Date: 31 October 2018
Creating New Zealand’s Second Marine Reserve wasn’t plain sailing. In 1981, the waters around the Poor Knights Islands became the country’s second marine reserve, but recreational fishing was still allowed. It took the next 17 years, until 1998, to achieve full protection as it does today.
To mark this special occasion, DOC (who manage the marine reserve and nature reserve) and Dive! Tutukaka (who take daily tours to the reserve) have put together 20 facts about the Poor Knights Marine Reserve.
20 Facts About The Poor Knights Marine Reserve
- The Poor Knights are made up of two large islands and over 24 smaller inlets and rocky outcrops. Below the water, for 800 metres around the islands, is a marine reserve. Above, the islands are a nature reserve.
- Each year approx. 25,000 people visit the Poor Knights Marine Reserve.
- There are over 120 species with new species being discovered each year from nudibranchs to frogfish sightings.
- The origin of the island name is not clear, with some thinking it relates to the Poor Knights of Windsor, or, that the islands were named for their resemblance to Poor Knight's Pudding, a bread-based dish topped with egg and fried, popular at the time of discovery by Europeans.
- Jacques Cousteau ranked the Poor Knights as one of the top ten dive sites, anywhere in the world.
- Declared tapu by local Maori almost 140 years ago after a bloody massacre, the history is dramatic. Over 400 people once lived on the islands, with pa sites, marae, and terraced gardens.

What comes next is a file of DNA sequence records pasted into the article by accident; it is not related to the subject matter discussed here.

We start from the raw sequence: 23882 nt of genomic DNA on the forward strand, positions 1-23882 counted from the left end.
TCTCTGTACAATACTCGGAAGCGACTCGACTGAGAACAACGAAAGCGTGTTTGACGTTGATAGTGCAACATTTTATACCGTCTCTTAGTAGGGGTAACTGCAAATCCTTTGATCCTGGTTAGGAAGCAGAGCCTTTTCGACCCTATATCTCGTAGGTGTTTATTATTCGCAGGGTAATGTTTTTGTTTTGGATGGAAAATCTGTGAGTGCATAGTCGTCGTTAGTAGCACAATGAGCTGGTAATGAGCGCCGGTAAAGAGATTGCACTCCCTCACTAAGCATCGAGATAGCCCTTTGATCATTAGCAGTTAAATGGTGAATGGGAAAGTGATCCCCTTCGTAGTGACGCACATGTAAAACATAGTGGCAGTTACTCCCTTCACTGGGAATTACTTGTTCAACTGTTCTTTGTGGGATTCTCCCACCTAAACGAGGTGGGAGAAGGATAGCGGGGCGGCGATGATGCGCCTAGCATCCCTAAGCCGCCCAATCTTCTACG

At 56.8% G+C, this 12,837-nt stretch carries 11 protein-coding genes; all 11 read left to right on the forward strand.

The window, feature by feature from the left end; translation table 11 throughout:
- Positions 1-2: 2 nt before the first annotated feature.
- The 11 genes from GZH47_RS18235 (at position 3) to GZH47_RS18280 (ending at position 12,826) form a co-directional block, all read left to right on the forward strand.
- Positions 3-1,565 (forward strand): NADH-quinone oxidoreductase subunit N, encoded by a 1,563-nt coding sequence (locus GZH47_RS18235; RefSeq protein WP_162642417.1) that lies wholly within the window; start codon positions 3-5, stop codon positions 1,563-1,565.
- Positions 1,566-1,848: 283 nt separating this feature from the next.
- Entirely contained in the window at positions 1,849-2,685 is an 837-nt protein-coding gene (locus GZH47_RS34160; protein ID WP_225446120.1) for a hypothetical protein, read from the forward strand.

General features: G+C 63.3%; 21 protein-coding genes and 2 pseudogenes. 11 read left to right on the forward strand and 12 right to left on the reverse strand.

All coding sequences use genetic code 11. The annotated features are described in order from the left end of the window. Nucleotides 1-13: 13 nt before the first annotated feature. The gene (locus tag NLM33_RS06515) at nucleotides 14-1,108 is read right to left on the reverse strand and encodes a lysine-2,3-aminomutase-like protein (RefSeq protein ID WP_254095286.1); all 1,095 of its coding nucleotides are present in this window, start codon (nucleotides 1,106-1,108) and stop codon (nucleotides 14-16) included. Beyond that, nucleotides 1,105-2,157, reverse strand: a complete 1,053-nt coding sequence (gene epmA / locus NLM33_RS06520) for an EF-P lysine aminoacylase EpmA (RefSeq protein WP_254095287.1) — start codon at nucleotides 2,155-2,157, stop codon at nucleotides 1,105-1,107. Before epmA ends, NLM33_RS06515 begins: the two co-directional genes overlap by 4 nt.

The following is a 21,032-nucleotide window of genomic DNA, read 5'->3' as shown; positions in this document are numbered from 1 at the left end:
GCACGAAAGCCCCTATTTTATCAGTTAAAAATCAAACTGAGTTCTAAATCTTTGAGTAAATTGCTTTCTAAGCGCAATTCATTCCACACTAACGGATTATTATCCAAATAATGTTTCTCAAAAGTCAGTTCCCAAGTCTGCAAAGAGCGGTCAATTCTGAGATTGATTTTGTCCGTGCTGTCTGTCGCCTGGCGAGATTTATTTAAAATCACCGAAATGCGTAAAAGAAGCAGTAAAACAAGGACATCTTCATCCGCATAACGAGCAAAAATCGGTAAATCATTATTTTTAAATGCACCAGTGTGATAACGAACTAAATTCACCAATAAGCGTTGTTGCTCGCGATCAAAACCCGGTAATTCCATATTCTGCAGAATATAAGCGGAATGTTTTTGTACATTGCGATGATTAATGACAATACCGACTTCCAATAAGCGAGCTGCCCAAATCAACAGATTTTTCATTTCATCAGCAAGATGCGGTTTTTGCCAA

- Locals call it the Cetacean Highway, as it’s directly on the migratory path of a number of species – Common and Bottlenose dolphins, several species of whales, including orca, humpback, blue, sperm whales, minke, Bryde’s and pilot whales
- A dead sperm whale washed up inside Rikoriko Cave, making it almost impossible to go inside due to the smell, and as the skeleton sunk, the massive jawbone remains at the bottom inside the cave.
- There are five known pa sites on the Island.
- The largest sea cave in the world by volume is Rikoriko Cave.
- In the Second World War a Japanese submarine tucked away inside the cave and stopped for two weeks whilst undergoing repairs.
- Rikoriko means waning light in Māori, twilight, or dancing light due to the patterns that the sunlight makes when reflected off the surface of the water upon the cave ceiling.
- Rikoriko cave is renown for its amazing acoustics – Herbs played their music in the cave, Wade Doak has submerged audio microphones in the water transmitting live sound and dolphins entered the cave and swam to the music. Neil Finn performed uncut in this natural auditorium. Gregorian Chants, Māori haka challenges, opera singers, Swiss yodellers, Irish folk singers, and didgeridoo players have made impromptu performances inside the cave.
- It is the only nesting place in the world for Buller’s shearwaters.
- There are over 1000 tuatara on the island, and they share the burrows with the shearwaters.
- There have never been any rats or mice or land-based mammals.
- The world's largest insect, the giant weta is endemic to the Poor Knights.
- The Poor Knights Lily is endemic to the Poor Knights, they are flowering at the moment (spring)
- The plants here have gigantism – where they are larger than their mainland counterparts.
- Every experience is different at the Poor Knights Marine Reserve and just when you think you’ve seen it all, you see something new and exciting.
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